Hi, you'll have to learn how to calculate square roots with continued fractions.

Since formatting continued fractions is a nightmare of parentheses, I'll refer you to Continued Fraction -- from Wolfram MathWorld and ask you to read equation (3), which gives the basic form of the continued fractions we'll need and the shortcut form for this (4) so I don't scratch my eyeballs out trying to format things. Also see (11) for the finite version of this. Another bit of slightly confusing notation, [x] will mean the greatest integer less than x. This shouldn't be confused with our continued fraction notation, since that will always have more than one term.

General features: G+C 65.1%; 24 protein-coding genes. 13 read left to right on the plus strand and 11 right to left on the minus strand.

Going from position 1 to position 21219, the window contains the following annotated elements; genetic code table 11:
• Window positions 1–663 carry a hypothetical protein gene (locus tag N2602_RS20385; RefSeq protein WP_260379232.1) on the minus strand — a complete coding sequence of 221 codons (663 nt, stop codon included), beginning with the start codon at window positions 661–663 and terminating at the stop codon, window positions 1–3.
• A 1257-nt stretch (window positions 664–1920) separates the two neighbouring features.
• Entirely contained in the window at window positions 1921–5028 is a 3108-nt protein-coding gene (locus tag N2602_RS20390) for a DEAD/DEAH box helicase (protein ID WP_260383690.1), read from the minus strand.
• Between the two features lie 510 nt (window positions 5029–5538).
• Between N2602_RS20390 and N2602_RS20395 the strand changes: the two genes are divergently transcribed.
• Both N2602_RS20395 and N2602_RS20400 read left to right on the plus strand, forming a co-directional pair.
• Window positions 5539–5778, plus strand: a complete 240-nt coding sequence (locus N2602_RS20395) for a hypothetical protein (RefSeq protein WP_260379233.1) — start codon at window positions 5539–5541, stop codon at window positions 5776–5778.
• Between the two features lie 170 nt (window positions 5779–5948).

Assume D is not a perfect square. To find the continued fraction expression of , we first set . This is a very crude approximation to \sqrt{D}. At this point we have

We apply the same procedure to

Now we have

Now . Continue to get the rest of the a's. Eventually you'll get something that repeats like

Heres where you stop. If k is odd find integers x and y where . These are your minimal solutions to Pell's equation. If k is even, you do something similar, I'm not positive exactly what, sorry. I'll hopefully come back tomorrow with an answer.

An example: D=14

so

So

So

ok I'm stopping here. Go a couple more steps and you'll get so we've started to repeat.

Now find , so x=15 and y=4 are the minimal solutions in this case.